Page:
Microverses comprises over a hundred short essays inviting us to think about society – and social theory – in new ways. Lockdown created the conditions for what Adorno once termed ‘enforced contemplation’. Dylan Riley responded with the tools of his trade, producing an extraordinary trail of notes exploring how critical sociology can speak to this troubled decade. Microverses analyses the intellectual situation, the political crisis of Trump’s last months in office, and love and illness in a period when both were fraught with the public emergency of the coronavirus.
Riley brings the theoretical canon to bear on problems of intellectual culture and everyday life, working through Weber and Durkheim, Parsons and Dubois, Gramsci and Lukács, MacKinnon and Fraser, to weigh sociology’s relationship to Marxism and the operations of class, race and gender, alongside discursions into the workings of an orchestra and the complicatedness of taking a walk in a pandemic.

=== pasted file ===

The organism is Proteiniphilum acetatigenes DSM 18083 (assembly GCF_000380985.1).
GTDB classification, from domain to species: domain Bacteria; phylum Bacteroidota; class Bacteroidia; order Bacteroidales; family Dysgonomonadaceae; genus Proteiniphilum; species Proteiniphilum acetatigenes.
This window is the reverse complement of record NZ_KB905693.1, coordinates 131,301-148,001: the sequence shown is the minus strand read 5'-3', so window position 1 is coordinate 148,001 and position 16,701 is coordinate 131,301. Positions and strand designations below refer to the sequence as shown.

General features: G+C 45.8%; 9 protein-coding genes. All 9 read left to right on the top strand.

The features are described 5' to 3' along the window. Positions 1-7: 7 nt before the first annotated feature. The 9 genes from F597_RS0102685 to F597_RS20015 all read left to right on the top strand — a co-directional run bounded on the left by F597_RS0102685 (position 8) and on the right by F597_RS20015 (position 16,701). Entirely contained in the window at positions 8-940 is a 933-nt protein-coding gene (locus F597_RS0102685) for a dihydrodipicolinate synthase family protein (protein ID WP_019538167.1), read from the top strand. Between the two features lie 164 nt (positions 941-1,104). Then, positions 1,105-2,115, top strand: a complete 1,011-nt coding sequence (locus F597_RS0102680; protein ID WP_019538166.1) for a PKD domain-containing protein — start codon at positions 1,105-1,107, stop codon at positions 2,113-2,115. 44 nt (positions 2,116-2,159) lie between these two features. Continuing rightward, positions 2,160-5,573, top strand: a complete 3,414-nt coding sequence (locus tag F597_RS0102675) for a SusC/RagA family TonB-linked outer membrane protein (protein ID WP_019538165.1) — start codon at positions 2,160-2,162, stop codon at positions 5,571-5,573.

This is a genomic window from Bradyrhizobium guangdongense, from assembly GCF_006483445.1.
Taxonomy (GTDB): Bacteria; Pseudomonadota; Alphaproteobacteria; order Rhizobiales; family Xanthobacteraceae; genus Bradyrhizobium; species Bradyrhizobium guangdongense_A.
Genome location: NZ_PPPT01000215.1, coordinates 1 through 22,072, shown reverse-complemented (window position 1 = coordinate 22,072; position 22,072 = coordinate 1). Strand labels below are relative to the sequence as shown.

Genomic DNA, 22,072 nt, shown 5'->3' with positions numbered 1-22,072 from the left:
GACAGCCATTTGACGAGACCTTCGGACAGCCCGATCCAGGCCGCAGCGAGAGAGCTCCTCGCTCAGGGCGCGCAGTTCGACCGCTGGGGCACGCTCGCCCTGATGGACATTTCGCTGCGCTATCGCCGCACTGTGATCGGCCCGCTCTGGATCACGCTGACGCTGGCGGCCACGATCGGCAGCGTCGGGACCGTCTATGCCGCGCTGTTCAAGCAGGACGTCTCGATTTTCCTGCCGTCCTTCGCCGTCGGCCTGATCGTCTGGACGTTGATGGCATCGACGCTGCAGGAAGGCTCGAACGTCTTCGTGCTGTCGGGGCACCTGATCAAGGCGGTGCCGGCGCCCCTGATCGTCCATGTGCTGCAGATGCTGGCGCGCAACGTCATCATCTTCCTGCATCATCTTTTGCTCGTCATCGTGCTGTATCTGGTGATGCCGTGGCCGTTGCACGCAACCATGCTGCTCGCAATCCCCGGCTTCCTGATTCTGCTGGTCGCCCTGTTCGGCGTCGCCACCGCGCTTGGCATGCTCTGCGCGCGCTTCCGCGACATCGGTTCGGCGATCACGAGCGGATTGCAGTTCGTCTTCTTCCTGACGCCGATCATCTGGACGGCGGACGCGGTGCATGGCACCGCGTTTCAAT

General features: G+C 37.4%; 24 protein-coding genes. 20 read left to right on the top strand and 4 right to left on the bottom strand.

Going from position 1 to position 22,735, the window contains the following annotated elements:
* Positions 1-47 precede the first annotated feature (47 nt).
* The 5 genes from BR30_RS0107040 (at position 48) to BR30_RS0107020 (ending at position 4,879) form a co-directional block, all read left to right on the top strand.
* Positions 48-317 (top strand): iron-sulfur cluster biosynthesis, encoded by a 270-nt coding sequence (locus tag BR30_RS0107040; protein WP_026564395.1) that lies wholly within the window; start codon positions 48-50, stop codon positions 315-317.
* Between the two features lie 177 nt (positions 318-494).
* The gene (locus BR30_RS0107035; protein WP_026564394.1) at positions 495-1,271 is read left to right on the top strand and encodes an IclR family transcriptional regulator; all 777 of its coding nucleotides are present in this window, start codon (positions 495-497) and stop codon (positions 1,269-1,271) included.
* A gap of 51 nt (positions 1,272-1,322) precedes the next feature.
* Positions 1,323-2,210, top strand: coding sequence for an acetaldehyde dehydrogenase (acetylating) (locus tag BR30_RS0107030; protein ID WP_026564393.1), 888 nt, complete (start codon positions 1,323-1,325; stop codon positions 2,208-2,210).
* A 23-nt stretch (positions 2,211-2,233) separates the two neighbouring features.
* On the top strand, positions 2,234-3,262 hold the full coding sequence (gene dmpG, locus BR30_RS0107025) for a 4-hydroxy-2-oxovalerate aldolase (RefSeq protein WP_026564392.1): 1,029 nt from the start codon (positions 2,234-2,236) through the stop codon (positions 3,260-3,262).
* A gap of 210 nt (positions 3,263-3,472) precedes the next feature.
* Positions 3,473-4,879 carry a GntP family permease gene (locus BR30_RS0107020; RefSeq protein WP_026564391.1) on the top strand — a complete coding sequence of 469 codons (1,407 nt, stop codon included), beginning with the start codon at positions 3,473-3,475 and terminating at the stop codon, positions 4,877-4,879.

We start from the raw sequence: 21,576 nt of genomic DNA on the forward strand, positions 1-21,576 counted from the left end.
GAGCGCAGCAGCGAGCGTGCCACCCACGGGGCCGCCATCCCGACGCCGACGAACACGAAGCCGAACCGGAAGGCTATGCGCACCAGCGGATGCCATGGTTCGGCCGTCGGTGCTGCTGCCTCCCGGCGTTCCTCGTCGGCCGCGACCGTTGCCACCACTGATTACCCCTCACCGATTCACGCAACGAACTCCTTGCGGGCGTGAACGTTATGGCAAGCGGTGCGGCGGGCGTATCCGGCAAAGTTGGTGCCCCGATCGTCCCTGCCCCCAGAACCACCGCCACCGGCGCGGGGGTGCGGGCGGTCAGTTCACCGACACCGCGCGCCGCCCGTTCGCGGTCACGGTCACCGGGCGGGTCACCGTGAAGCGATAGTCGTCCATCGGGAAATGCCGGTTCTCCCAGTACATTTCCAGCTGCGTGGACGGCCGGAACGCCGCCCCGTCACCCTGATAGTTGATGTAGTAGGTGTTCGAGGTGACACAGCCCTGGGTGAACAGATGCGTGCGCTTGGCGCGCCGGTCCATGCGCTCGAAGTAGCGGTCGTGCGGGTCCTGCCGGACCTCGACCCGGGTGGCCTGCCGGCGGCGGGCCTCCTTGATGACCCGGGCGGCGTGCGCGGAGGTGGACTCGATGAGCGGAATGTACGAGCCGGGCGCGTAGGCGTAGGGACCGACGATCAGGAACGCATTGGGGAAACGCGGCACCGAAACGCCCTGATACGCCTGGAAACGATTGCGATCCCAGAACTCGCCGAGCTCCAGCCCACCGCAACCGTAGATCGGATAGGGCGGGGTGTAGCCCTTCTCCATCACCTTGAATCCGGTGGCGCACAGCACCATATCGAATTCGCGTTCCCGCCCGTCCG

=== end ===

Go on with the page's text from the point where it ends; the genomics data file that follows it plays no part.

Invitations rather than finished arguments, the notes attempt to recover the totalising perspective of sociology – the ability to see society in the round, as though from the outside – and to recuperate what Paul Sweezy described as a sense of the ‘present as history’.